Chemical Containment

By Tabitha Mishra
Last updated: October 11, 2021

What Does Chemical Containment Mean?

Chemical containment is a set of procedures that keep a chemical spill contained, under control, or limits its spread.

Chemical containment has multiple benefits. Not only does it prevent hazardous chemicals from causing additional damage, it also reduces the work required in cleaning up the spill and the costs associated with an uncontained spill.

Safeopedia Explains Chemical Containment

Due to their corrosive nature, chemicals should be stored in areas where accidental spills can easily be contained. They should be in a secondary containment system (SCS), such as:

  • An impermeable bunded area
  • A bunded storage unit
  • A bunded pallet or spill pallet
  • A sump pallet

A bunded trolley or mobile sump pallet can be used to secure the drums before moving them around a site. The bunds or pallets should be able to contain 110% of the volume of the largest tank, or 25% of the volume stored, whichever is greater.

Immediate Response to Chemical Spills

Whenever a chemical spill takes place, the immediate response should be to contain it and clean it. Industries dealing with chemicals should always be prepared with the equipment needed for a cleanup and the personal protective equipment (PPE) required to handle a spill.

In case of a spill, these general guidelines can be followed:

  • Alert the supervisor, workers, and staff in the vicinity of the spill
  • Evacuate the area if necessary
  • If the spill has contaminated a worker, that worker should be immediately attended to by removing clothing and flushing skin with water for at least 15 minutes
  • First aid should be administered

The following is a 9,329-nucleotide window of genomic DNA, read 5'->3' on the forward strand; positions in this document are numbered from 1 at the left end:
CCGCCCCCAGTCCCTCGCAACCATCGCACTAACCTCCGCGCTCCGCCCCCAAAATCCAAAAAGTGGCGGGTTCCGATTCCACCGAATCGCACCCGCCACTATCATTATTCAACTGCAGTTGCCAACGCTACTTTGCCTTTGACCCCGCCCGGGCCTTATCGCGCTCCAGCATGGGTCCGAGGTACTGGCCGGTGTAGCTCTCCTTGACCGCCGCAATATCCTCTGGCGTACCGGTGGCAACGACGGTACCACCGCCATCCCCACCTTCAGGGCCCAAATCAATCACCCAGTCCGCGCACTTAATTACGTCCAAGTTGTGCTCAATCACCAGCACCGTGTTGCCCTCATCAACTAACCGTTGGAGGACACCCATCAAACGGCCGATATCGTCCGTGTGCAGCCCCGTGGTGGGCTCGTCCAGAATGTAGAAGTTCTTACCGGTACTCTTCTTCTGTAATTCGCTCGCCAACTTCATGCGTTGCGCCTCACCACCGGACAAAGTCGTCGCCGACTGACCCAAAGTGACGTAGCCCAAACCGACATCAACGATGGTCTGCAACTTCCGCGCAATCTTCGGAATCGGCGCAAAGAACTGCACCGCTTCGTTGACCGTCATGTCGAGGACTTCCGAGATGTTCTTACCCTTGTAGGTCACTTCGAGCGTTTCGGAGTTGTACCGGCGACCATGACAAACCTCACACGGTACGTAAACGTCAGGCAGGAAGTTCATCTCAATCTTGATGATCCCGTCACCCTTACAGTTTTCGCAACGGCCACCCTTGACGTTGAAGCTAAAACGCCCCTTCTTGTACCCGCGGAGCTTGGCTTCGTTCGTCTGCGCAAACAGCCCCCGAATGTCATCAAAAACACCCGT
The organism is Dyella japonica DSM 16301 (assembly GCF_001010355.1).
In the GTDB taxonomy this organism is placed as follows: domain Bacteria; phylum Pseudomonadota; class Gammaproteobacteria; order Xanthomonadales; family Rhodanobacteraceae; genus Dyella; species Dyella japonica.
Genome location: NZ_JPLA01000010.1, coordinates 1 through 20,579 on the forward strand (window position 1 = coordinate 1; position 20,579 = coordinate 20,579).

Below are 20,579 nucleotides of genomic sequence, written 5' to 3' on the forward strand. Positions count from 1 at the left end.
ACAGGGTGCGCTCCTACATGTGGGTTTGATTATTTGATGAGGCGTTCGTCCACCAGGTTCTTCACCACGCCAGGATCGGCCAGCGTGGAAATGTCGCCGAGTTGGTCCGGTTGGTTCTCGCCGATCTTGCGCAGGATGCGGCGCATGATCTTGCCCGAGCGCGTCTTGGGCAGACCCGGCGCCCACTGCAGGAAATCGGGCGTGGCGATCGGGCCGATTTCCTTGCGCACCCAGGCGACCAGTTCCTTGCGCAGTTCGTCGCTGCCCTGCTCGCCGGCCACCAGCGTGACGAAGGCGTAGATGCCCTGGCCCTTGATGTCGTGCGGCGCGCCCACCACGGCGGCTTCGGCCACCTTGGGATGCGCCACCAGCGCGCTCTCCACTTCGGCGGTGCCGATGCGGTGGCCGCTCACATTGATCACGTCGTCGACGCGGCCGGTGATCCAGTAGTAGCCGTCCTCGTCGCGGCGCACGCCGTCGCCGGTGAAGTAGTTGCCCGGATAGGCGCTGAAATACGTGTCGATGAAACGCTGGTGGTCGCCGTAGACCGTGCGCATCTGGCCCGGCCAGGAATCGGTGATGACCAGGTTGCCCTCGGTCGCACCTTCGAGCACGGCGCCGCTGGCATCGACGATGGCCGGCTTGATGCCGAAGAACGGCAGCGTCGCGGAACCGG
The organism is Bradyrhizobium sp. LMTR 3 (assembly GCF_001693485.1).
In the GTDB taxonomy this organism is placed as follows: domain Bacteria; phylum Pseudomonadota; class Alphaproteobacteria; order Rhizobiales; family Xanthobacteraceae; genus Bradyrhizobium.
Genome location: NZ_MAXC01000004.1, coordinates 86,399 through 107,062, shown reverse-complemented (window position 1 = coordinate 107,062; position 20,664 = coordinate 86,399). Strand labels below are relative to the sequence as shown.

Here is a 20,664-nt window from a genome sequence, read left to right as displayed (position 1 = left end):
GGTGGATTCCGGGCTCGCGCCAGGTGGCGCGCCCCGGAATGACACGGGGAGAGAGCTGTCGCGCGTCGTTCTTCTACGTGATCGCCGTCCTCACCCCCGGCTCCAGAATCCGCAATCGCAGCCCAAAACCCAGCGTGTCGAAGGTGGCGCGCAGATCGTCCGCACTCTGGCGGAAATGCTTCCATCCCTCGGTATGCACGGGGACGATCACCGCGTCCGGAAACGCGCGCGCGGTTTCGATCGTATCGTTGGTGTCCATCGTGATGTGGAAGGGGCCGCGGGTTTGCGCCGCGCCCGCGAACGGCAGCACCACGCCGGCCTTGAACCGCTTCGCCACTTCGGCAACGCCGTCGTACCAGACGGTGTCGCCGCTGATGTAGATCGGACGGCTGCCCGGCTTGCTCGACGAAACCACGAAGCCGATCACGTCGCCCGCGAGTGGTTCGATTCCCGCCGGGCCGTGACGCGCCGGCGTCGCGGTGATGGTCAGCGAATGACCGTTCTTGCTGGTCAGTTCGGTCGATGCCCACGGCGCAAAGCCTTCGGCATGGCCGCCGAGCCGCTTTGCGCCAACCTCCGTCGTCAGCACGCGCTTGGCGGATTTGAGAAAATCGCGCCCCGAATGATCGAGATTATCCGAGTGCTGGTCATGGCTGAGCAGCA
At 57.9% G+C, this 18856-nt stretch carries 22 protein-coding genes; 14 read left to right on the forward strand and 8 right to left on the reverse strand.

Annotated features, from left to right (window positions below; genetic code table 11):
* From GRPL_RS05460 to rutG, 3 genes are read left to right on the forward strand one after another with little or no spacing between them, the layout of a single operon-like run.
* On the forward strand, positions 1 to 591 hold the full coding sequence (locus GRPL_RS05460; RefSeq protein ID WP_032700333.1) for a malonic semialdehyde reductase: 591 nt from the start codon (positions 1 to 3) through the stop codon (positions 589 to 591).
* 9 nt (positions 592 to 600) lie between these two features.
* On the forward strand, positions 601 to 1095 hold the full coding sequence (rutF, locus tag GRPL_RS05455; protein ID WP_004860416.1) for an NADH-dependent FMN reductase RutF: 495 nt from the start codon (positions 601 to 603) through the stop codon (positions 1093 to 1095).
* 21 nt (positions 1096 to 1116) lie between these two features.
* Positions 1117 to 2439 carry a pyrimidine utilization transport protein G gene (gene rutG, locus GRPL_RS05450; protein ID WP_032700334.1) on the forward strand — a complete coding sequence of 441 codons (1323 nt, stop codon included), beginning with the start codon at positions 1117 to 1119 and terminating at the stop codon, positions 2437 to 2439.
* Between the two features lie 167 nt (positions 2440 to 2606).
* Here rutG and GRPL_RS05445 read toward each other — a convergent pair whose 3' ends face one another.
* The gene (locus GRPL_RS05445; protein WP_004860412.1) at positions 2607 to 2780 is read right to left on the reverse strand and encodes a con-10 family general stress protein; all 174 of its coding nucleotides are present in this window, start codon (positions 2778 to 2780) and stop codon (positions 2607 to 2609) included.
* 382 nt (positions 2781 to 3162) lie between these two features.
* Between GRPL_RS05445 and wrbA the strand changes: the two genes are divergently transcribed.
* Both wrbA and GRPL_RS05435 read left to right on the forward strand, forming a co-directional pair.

• If needed, call for emergency medical services
  • If the chemical is volatile or flammable type, shut off all sources of ignition and ventilate the area

Cleaning Up a Chemical Spill

Before beginning the cleanup procedure, all involved personnel should don the appropriate PPE, including adequate respirators. The team should refer to the safety data sheet (SDS) for the spilled chemical, along with any other relevant documents. A trained person should also be stationed outside the spill area in case of an emergency.

Cleaning up a chemical spill may involve the following steps:

  • Determine the extent and type of spill
  • Use absorbents to prevent the chemical from spilling into floor drains or any other means by which it could be released into the environment
  • Distribute loose spill control materials over the spill area, circling from the outside to inside
  • Once absorbed, use brushes and scoops to remove the material and discard in an appropriate container
  • Label the container using a hazardous waste sticker identifying it as spill debris
  • Decontaminate the spill area using appropriate cleaning agents
  • Prepare an incident report and submit it to the supervisor

In the event that the spill is so large or the chemical is too dangerous to be handled by the employees, call emergency services for assistance.


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